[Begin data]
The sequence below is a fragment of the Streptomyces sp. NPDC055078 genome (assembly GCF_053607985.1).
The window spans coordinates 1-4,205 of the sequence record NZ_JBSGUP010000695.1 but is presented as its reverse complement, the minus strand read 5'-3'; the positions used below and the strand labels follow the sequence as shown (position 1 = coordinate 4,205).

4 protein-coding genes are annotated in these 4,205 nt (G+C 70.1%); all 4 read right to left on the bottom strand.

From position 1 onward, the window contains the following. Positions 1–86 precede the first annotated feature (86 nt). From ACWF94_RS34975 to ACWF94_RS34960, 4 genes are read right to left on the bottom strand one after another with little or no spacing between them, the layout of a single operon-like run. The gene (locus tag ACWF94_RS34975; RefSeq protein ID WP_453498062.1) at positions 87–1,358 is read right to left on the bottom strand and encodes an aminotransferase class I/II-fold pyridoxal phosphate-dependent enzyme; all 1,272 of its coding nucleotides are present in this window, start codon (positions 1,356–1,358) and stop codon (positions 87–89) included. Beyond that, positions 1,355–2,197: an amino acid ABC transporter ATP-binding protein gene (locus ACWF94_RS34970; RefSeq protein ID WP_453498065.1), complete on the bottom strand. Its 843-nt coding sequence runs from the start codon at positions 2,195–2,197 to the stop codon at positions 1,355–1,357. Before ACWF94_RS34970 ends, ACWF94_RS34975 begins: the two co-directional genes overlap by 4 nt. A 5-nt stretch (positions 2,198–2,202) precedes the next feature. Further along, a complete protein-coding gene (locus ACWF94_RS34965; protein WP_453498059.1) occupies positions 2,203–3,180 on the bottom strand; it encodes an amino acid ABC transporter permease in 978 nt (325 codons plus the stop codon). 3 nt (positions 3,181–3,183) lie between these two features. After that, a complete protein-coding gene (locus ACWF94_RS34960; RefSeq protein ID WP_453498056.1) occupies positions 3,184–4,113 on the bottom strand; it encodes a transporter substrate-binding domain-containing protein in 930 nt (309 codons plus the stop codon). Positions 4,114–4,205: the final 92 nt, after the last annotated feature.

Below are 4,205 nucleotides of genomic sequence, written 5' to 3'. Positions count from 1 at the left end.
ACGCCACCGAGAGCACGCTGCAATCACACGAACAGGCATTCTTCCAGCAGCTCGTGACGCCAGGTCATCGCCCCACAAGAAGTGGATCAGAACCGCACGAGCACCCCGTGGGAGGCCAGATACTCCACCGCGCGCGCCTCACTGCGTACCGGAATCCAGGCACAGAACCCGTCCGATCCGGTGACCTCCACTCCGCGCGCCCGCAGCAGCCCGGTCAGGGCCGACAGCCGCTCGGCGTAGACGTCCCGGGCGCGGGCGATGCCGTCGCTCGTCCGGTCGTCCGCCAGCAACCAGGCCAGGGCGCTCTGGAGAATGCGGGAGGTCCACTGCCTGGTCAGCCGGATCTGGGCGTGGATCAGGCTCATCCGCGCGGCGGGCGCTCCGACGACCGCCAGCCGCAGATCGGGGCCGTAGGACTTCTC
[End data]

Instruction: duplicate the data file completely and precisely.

The sequence below is a fragment of the Streptomyces sp. NPDC055078 genome (assembly GCF_053607985.1).
The window spans coordinates 1-4,205 of the sequence record NZ_JBSGUP010000695.1 but is presented as its reverse complement, the minus strand read 5'-3'; the positions used below and the strand labels follow the sequence as shown (position 1 = coordinate 4,205).

4 protein-coding genes are annotated in these 4,205 nt (G+C 70.1%); all 4 read right to left on the bottom strand.

From position 1 onward, the window contains the following. Positions 1–86 precede the first annotated feature (86 nt). From ACWF94_RS34975 to ACWF94_RS34960, 4 genes are read right to left on the bottom strand one after another with little or no spacing between them, the layout of a single operon-like run. The gene (locus tag ACWF94_RS34975; RefSeq protein ID WP_453498062.1) at positions 87–1,358 is read right to left on the bottom strand and encodes an aminotransferase class I/II-fold pyridoxal phosphate-dependent enzyme; all 1,272 of its coding nucleotides are present in this window, start codon (positions 1,356–1,358) and stop codon (positions 87–89) included. Beyond that, positions 1,355–2,197: an amino acid ABC transporter ATP-binding protein gene (locus ACWF94_RS34970; RefSeq protein ID WP_453498065.1), complete on the bottom strand. Its 843-nt coding sequence runs from the start codon at positions 2,195–2,197 to the stop codon at positions 1,355–1,357. Before ACWF94_RS34970 ends, ACWF94_RS34975 begins: the two co-directional genes overlap by 4 nt. A 5-nt stretch (positions 2,198–2,202) precedes the next feature. Further along, a complete protein-coding gene (locus ACWF94_RS34965; protein WP_453498059.1) occupies positions 2,203–3,180 on the bottom strand; it encodes an amino acid ABC transporter permease in 978 nt (325 codons plus the stop codon). 3 nt (positions 3,181–3,183) lie between these two features. After that, a complete protein-coding gene (locus ACWF94_RS34960; RefSeq protein ID WP_453498056.1) occupies positions 3,184–4,113 on the bottom strand; it encodes a transporter substrate-binding domain-containing protein in 930 nt (309 codons plus the stop codon). Positions 4,114–4,205: the final 92 nt, after the last annotated feature.

Below are 4,205 nucleotides of genomic sequence, written 5' to 3'. Positions count from 1 at the left end.
ACGCCACCGAGAGCACGCTGCAATCACACGAACAGGCATTCTTCCAGCAGCTCGTGACGCCAGGTCATCGCCCCACAAGAAGTGGATCAGAACCGCACGAGCACCCCGTGGGAGGCCAGATACTCCACCGCGCGCGCCTCACTGCGTACCGGAATCCAGGCACAGAACCCGTCCGATCCGGTGACCTCCACTCCGCGCGCCCGCAGCAGCCCGGTCAGGGCCGACAGCCGCTCGGCGTAGACGTCCCGGGCGCGGGCGATGCCGTCGCTCGTCCGGTCGTCCGCCAGCAACCAGGCCAGGGCGCTCTGGAGAATGCGGGAGGTCCACTGCCTGGTCAGCCGGATCTGGGCGTGGATCAGGCTCATCCGCGCGGCGGGCGCTCCGACGACCGCCAGCCGCAGATCGGGGCCGTAGGACTTCTC